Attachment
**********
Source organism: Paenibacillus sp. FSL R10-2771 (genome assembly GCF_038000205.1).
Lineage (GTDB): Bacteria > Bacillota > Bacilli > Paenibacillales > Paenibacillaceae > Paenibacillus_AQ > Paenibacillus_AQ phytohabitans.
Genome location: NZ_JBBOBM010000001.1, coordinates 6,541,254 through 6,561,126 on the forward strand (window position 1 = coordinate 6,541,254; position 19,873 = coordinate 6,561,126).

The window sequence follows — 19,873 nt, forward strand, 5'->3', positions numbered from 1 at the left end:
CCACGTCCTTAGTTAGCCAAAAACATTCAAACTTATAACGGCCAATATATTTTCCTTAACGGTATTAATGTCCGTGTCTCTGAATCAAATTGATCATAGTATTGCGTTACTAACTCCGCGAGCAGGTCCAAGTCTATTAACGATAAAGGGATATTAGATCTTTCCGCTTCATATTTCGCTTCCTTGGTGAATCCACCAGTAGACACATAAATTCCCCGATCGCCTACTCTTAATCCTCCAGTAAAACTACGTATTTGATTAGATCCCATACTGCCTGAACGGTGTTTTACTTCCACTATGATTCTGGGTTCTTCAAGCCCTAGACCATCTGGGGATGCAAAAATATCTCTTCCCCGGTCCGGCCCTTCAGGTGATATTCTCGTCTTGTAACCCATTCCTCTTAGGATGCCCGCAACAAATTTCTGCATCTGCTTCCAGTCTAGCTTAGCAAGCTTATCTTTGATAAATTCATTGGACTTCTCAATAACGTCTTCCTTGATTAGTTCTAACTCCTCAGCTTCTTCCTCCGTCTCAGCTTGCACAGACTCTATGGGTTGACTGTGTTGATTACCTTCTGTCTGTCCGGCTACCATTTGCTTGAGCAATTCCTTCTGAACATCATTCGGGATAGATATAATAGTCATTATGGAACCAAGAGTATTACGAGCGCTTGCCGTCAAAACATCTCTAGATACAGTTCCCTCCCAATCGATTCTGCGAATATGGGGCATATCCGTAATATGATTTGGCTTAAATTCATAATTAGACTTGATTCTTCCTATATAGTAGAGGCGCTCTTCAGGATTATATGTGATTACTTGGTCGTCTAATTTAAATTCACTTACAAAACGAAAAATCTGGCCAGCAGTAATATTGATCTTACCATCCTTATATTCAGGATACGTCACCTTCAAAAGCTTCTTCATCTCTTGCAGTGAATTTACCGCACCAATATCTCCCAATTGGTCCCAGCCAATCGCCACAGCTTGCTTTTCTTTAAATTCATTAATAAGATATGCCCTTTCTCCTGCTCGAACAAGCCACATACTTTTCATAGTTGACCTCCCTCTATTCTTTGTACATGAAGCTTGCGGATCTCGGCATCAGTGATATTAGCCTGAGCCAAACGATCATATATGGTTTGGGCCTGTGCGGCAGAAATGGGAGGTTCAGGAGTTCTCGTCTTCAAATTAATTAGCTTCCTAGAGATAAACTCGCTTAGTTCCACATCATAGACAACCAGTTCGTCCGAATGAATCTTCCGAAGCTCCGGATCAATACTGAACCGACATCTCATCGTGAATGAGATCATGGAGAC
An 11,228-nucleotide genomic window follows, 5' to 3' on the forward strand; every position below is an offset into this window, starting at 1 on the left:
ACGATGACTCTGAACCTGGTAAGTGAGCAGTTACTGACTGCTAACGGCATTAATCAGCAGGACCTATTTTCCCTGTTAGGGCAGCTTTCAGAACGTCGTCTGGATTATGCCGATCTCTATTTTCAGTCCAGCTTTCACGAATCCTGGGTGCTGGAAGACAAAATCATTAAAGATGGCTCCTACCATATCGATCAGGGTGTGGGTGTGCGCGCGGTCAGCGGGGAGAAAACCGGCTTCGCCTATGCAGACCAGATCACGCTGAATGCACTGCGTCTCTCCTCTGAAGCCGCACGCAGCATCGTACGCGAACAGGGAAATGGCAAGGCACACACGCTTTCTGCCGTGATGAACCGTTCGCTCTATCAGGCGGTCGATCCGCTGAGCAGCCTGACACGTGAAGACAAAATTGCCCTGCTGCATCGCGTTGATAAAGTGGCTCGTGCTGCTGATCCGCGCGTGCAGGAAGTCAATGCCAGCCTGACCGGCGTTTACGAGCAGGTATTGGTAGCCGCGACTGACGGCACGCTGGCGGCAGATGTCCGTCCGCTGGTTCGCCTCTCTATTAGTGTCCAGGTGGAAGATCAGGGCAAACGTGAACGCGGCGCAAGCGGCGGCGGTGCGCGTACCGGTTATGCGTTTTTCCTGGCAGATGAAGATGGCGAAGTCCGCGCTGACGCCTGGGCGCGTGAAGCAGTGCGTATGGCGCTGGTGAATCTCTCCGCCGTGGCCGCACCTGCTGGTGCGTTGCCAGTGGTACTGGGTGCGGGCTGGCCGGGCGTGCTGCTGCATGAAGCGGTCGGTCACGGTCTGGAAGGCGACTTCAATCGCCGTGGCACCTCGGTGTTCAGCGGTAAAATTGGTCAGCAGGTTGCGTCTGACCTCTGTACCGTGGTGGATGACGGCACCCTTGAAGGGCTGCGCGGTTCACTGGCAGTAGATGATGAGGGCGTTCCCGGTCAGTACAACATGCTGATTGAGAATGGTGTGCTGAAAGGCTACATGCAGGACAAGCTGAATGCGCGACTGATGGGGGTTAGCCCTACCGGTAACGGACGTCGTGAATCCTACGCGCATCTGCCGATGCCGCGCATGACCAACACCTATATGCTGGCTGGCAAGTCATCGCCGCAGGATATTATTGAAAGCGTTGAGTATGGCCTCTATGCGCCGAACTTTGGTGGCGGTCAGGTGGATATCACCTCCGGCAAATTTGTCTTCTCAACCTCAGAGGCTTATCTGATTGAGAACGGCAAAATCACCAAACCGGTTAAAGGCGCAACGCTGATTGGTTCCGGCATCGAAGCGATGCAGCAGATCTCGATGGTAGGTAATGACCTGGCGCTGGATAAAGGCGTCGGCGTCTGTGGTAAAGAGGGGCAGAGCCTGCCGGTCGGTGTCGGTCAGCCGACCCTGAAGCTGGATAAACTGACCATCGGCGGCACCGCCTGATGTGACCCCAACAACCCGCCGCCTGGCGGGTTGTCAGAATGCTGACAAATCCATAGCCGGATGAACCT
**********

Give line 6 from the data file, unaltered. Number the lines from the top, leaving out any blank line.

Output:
An 11,228-nucleotide genomic window follows, 5' to 3' on the forward strand; every position below is an offset into this window, starting at 1 on the left: